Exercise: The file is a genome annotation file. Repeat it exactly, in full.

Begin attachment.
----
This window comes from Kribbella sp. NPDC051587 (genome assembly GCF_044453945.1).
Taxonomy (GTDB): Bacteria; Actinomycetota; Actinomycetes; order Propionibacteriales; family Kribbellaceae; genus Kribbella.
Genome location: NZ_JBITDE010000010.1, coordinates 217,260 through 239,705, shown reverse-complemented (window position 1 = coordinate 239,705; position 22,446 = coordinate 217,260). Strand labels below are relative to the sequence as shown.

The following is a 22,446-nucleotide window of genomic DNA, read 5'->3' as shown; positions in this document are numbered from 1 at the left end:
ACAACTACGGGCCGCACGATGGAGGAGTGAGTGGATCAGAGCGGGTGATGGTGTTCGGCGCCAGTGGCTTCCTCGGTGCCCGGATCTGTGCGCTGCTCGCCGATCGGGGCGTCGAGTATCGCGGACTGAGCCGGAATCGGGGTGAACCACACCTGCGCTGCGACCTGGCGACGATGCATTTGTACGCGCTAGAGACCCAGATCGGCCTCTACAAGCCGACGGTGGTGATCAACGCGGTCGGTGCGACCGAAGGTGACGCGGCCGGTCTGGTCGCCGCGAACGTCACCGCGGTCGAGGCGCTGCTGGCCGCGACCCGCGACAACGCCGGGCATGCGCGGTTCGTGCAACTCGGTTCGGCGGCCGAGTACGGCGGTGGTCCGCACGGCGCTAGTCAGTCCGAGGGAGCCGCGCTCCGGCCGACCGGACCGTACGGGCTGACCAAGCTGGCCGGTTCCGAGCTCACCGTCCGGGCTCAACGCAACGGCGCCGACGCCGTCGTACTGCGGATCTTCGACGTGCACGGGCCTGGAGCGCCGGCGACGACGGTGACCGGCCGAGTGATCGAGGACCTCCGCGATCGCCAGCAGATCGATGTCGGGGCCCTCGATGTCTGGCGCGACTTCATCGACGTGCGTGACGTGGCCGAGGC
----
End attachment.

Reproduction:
This window comes from Kribbella sp. NPDC051587 (genome assembly GCF_044453945.1).
Taxonomy (GTDB): Bacteria; Actinomycetota; Actinomycetes; order Propionibacteriales; family Kribbellaceae; genus Kribbella.
Genome location: NZ_JBITDE010000010.1, coordinates 217,260 through 239,705, shown reverse-complemented (window position 1 = coordinate 239,705; position 22,446 = coordinate 217,260). Strand labels below are relative to the sequence as shown.

The following is a 22,446-nucleotide window of genomic DNA, read 5'->3' as shown; positions in this document are numbered from 1 at the left end:
ACAACTACGGGCCGCACGATGGAGGAGTGAGTGGATCAGAGCGGGTGATGGTGTTCGGCGCCAGTGGCTTCCTCGGTGCCCGGATCTGTGCGCTGCTCGCCGATCGGGGCGTCGAGTATCGCGGACTGAGCCGGAATCGGGGTGAACCACACCTGCGCTGCGACCTGGCGACGATGCATTTGTACGCGCTAGAGACCCAGATCGGCCTCTACAAGCCGACGGTGGTGATCAACGCGGTCGGTGCGACCGAAGGTGACGCGGCCGGTCTGGTCGCCGCGAACGTCACCGCGGTCGAGGCGCTGCTGGCCGCGACCCGCGACAACGCCGGGCATGCGCGGTTCGTGCAACTCGGTTCGGCGGCCGAGTACGGCGGTGGTCCGCACGGCGCTAGTCAGTCCGAGGGAGCCGCGCTCCGGCCGACCGGACCGTACGGGCTGACCAAGCTGGCCGGTTCCGAGCTCACCGTCCGGGCTCAACGCAACGGCGCCGACGCCGTCGTACTGCGGATCTTCGACGTGCACGGGCCTGGAGCGCCGGCGACGACGGTGACCGGCCGAGTGATCGAGGACCTCCGCGATCGCCAGCAGATCGATGTCGGGGCCCTCGATGTCTGGCGCGACTTCATCGACGTGCGTGACGTGGCCGAGGC